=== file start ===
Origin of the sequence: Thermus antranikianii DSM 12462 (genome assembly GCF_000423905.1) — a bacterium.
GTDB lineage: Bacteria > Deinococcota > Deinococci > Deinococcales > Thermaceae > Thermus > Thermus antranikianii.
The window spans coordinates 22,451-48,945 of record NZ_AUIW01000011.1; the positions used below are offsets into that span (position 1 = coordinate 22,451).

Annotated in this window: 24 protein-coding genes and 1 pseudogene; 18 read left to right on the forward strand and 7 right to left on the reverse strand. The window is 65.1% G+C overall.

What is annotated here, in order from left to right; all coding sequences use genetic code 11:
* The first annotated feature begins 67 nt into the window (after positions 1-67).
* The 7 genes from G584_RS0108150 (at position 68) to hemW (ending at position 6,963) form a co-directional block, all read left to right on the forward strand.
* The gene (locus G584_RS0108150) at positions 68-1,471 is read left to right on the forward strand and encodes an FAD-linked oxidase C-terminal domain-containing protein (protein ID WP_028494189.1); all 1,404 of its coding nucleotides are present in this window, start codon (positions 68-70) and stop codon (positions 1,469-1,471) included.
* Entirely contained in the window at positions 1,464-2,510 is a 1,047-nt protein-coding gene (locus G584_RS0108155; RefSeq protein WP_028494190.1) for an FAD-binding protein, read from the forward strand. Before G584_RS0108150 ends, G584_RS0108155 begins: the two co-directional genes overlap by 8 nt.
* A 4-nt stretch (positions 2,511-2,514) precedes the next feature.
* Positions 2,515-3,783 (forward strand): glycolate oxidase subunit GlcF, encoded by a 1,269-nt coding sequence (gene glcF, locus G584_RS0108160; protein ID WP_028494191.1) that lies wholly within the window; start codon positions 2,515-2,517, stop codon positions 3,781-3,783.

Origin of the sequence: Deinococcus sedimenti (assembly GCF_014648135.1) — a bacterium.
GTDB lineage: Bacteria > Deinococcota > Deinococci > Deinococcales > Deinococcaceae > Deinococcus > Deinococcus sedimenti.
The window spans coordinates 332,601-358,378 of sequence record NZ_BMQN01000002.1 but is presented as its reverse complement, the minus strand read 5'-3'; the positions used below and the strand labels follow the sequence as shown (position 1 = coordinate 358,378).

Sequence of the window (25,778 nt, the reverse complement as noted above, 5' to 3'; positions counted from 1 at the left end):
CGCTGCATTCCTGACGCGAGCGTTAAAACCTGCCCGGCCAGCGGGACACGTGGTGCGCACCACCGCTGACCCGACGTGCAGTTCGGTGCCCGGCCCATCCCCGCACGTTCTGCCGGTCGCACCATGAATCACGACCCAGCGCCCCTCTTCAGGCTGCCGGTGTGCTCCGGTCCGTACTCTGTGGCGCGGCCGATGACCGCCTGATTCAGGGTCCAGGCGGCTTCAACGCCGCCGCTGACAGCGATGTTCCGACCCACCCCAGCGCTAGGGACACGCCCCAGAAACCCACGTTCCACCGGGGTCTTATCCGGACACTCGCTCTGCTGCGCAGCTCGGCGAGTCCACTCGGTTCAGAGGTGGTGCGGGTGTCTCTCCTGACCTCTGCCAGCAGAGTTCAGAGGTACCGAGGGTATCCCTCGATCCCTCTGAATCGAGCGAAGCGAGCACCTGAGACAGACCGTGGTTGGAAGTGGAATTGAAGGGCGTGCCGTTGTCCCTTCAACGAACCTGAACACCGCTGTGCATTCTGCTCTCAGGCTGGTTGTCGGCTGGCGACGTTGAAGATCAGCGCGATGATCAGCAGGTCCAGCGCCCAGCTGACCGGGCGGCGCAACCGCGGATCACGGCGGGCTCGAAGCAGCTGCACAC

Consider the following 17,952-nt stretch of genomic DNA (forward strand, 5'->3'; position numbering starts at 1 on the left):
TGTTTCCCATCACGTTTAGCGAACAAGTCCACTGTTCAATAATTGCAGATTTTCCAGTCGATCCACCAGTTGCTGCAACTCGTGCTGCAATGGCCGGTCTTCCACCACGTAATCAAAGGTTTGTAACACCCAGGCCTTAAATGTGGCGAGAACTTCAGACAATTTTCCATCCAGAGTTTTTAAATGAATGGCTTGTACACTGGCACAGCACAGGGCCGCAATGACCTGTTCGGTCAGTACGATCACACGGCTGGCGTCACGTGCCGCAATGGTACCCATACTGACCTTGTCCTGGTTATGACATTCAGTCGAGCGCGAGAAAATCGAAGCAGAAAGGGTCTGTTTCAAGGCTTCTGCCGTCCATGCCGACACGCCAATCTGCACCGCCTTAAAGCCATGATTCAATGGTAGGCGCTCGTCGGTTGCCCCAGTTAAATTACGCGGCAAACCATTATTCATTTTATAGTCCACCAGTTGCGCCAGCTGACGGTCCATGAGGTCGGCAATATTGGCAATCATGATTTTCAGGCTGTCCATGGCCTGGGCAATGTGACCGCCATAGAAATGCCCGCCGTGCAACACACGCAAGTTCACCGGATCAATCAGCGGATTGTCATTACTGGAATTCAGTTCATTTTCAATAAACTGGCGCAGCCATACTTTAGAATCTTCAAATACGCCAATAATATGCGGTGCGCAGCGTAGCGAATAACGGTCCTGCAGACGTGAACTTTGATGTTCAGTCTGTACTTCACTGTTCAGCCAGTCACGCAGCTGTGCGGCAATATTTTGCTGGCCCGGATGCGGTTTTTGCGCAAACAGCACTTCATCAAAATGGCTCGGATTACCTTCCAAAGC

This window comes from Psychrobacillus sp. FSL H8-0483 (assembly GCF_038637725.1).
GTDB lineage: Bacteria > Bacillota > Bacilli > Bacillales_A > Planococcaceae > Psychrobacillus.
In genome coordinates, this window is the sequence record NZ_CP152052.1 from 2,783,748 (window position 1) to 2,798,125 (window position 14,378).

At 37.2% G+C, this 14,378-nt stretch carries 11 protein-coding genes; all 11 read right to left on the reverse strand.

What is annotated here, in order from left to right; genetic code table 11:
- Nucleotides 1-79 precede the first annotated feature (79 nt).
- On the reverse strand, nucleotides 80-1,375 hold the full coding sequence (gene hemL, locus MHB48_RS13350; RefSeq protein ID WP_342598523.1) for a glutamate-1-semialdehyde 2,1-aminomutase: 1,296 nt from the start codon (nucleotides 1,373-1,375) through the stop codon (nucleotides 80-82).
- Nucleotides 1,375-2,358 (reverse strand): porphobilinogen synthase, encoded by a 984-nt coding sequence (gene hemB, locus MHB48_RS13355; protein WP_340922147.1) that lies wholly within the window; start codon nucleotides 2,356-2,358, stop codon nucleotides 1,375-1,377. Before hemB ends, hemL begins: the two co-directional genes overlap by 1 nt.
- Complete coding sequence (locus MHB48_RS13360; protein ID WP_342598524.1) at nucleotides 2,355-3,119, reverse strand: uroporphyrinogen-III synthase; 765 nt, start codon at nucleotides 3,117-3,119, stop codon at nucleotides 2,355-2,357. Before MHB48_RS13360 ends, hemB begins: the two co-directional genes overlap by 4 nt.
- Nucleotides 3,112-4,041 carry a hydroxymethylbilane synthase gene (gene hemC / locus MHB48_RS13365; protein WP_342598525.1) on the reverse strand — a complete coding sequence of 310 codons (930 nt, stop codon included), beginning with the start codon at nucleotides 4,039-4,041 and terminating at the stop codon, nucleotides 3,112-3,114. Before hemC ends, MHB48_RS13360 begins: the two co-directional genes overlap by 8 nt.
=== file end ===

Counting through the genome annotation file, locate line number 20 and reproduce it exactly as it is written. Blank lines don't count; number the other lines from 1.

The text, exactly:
GTDB lineage: Bacteria > Bacillota > Bacilli > Bacillales_A > Planococcaceae > Psychrobacillus.